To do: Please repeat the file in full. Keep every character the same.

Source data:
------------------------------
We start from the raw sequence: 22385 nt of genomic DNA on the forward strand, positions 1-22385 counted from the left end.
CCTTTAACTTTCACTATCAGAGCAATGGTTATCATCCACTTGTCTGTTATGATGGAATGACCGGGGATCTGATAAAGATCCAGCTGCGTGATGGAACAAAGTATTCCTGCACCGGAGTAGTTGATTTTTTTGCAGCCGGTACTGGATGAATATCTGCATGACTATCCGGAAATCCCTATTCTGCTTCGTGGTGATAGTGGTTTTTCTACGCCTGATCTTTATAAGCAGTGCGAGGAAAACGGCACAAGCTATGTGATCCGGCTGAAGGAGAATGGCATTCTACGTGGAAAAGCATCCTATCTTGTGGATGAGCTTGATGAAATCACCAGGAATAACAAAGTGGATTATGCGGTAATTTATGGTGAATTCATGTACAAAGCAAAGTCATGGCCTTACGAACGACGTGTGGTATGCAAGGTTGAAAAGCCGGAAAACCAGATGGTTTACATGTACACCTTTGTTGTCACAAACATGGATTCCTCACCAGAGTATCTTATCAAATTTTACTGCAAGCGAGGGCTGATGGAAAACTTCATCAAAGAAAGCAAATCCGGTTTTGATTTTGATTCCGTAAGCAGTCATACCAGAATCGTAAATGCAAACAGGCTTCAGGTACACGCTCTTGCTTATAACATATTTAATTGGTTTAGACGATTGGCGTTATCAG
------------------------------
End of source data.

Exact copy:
We start from the raw sequence: 22385 nt of genomic DNA on the forward strand, positions 1-22385 counted from the left end.
CCTTTAACTTTCACTATCAGAGCAATGGTTATCATCCACTTGTCTGTTATGATGGAATGACCGGGGATCTGATAAAGATCCAGCTGCGTGATGGAACAAAGTATTCCTGCACCGGAGTAGTTGATTTTTTTGCAGCCGGTACTGGATGAATATCTGCATGACTATCCGGAAATCCCTATTCTGCTTCGTGGTGATAGTGGTTTTTCTACGCCTGATCTTTATAAGCAGTGCGAGGAAAACGGCACAAGCTATGTGATCCGGCTGAAGGAGAATGGCATTCTACGTGGAAAAGCATCCTATCTTGTGGATGAGCTTGATGAAATCACCAGGAATAACAAAGTGGATTATGCGGTAATTTATGGTGAATTCATGTACAAAGCAAAGTCATGGCCTTACGAACGACGTGTGGTATGCAAGGTTGAAAAGCCGGAAAACCAGATGGTTTACATGTACACCTTTGTTGTCACAAACATGGATTCCTCACCAGAGTATCTTATCAAATTTTACTGCAAGCGAGGGCTGATGGAAAACTTCATCAAAGAAAGCAAATCCGGTTTTGATTTTGATTCCGTAAGCAGTCATACCAGAATCGTAAATGCAAACAGGCTTCAGGTACACGCTCTTGCTTATAACATATTTAATTGGTTTAGACGATTGGCGTTATCAG